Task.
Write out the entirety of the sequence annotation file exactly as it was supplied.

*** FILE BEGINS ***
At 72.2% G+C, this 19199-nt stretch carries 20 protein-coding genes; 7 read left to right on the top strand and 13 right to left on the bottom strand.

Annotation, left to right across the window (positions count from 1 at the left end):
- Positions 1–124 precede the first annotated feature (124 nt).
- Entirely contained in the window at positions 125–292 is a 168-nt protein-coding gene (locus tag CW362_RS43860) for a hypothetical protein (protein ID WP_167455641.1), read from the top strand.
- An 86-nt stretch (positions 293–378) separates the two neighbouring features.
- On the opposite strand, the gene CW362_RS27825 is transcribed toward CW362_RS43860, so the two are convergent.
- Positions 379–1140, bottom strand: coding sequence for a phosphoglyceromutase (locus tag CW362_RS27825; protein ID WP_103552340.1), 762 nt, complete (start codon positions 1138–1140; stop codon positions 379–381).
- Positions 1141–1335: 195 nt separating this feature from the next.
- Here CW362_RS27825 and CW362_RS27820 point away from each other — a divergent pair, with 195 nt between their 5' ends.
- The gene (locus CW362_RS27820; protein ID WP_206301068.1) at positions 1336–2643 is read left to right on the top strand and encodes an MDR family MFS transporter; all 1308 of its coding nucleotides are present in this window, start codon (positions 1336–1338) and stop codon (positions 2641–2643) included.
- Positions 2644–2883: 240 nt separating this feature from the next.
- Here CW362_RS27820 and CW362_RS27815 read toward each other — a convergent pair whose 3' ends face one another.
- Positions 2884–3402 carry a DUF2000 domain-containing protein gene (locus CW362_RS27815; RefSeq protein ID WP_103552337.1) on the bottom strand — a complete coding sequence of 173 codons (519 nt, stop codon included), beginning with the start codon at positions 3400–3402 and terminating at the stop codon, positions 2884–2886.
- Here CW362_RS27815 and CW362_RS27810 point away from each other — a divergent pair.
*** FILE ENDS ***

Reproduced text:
At 72.2% G+C, this 19199-nt stretch carries 20 protein-coding genes; 7 read left to right on the top strand and 13 right to left on the bottom strand.

Annotation, left to right across the window (positions count from 1 at the left end):
- Positions 1–124 precede the first annotated feature (124 nt).
- Entirely contained in the window at positions 125–292 is a 168-nt protein-coding gene (locus tag CW362_RS43860) for a hypothetical protein (protein ID WP_167455641.1), read from the top strand.
- An 86-nt stretch (positions 293–378) separates the two neighbouring features.
- On the opposite strand, the gene CW362_RS27825 is transcribed toward CW362_RS43860, so the two are convergent.
- Positions 379–1140, bottom strand: coding sequence for a phosphoglyceromutase (locus tag CW362_RS27825; protein ID WP_103552340.1), 762 nt, complete (start codon positions 1138–1140; stop codon positions 379–381).
- Positions 1141–1335: 195 nt separating this feature from the next.
- Here CW362_RS27825 and CW362_RS27820 point away from each other — a divergent pair, with 195 nt between their 5' ends.
- The gene (locus CW362_RS27820; protein ID WP_206301068.1) at positions 1336–2643 is read left to right on the top strand and encodes an MDR family MFS transporter; all 1308 of its coding nucleotides are present in this window, start codon (positions 1336–1338) and stop codon (positions 2641–2643) included.
- Positions 2644–2883: 240 nt separating this feature from the next.
- Here CW362_RS27820 and CW362_RS27815 read toward each other — a convergent pair whose 3' ends face one another.
- Positions 2884–3402 carry a DUF2000 domain-containing protein gene (locus CW362_RS27815; RefSeq protein ID WP_103552337.1) on the bottom strand — a complete coding sequence of 173 codons (519 nt, stop codon included), beginning with the start codon at positions 3400–3402 and terminating at the stop codon, positions 2884–2886.
- Here CW362_RS27815 and CW362_RS27810 point away from each other — a divergent pair.